American High Gets Real with U.N. Article 14
Combining punk and 60s musical influences with songs about social injustice is just the start of what California band American High is all about. Their latest release, U.N. Article 14, is full of up tempo melodies, filled with strong harmonies which totally play against the deep messages contained in their lyrics.
The album title refers to an article in the 1948 United Nations Universal Declaration of Human Rights, specifically dealing with asylum seekers. Hmm, seems like that’s been in the news just a bit lately. So have food banks since the government shutdown and American High puts their money where their mouth is by stating that every dime generated by the new album goes directly to the Sacramento Food Bank & Family Services.
So, let’s check out U.N. Article 14.
The band has tried to keep their identities under the radar, but a little research reveals Doug Terry as rhythm guitarist and leader of the pack. He’s accompanied by Taylor on bass, Dave on drums and Evan on lead guitar.
“Second Sister” starts the ride. A very quick guitar and drum intro sets up the resounding theme of light and easy harmonic vocals that are delivered through the album.
“Cheye Calvo” is where the activism oriented lyrics begin. Taken from the true story of the Berwyn Heights MD mayor whose home was placed under siege in a wrongful drug raid. During the raid, the mayor and his mother-in-law were detained under armed police guard and his two dogs were shot. Bringing to light that these wrongful raids occur way too often in this country, it highlights that blood is often shed for no reason.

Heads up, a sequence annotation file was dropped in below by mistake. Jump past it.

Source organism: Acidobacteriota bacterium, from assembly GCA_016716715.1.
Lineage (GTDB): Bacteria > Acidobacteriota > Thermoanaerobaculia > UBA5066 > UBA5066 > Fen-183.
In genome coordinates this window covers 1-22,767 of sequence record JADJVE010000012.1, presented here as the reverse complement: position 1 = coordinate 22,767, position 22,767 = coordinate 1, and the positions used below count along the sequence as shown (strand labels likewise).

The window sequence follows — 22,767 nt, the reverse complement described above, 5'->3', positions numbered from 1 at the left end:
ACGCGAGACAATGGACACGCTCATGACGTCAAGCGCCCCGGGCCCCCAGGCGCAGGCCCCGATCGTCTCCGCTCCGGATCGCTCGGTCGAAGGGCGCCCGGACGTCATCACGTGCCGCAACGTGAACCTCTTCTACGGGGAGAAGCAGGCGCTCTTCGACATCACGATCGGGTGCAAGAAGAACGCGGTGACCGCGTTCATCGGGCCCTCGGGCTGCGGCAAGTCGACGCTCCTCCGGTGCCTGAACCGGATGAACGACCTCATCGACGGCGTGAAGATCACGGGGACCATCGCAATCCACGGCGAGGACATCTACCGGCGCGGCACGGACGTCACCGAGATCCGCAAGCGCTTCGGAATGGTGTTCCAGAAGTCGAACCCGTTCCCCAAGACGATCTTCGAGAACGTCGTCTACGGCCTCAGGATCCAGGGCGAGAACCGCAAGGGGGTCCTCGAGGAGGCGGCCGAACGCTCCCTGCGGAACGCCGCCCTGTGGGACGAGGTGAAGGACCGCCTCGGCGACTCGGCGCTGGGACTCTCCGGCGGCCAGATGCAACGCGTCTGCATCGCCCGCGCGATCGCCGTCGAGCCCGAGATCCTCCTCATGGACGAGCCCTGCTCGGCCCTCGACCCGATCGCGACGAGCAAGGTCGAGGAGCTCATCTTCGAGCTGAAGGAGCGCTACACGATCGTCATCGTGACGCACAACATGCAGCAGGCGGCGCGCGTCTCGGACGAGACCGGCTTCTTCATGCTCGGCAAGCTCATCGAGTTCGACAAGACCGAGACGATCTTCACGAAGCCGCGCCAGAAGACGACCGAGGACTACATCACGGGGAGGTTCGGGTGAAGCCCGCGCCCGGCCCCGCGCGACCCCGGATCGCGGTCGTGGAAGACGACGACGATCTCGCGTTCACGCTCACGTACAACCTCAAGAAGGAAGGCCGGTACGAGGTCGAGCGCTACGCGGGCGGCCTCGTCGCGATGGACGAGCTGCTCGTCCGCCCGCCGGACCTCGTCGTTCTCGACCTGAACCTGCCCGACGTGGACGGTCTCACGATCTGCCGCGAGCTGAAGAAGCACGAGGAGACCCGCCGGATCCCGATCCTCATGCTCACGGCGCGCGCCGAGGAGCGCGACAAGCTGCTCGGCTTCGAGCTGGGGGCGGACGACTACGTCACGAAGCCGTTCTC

While the album has a focus on social injustice, they also piece out a couple of love songs. “Fairfield, CA” is a lost love tale, but the upbeat sound and those harmonies create wistful imagery rather than a broken heart.
“1.17.61” has a slightly stripped down sound, concentrating on lyrics that dig deep into one’s perception of the reality of their life. Very well done.
“U.N. Article 14” is the song of those seeking a better life. Will things be better if they get across? There are no answers in the song just as there are no answers for those making the long trek to the Promised Land.
American High has created a serious album that shows human rights, social injustice, and making political statements can be strong, to the point, and fun at the same time. Their songs don’t follow all the rules of music, but that along with their joyful harmonies and sound musical ability makes their music both unique and enjoyable.
An album that should be heard more than once for full appreciation, take a listen to U.N. Article 14 by American High on Spotify or Soundcloud.
Review by Kath Galasso @KatsTheory
American High website
American High facebook
- Second Sister
- Cheye Calvo
- I Can’t Change
- Test Pilot
- Fairfield, CA
- U.N. Article 14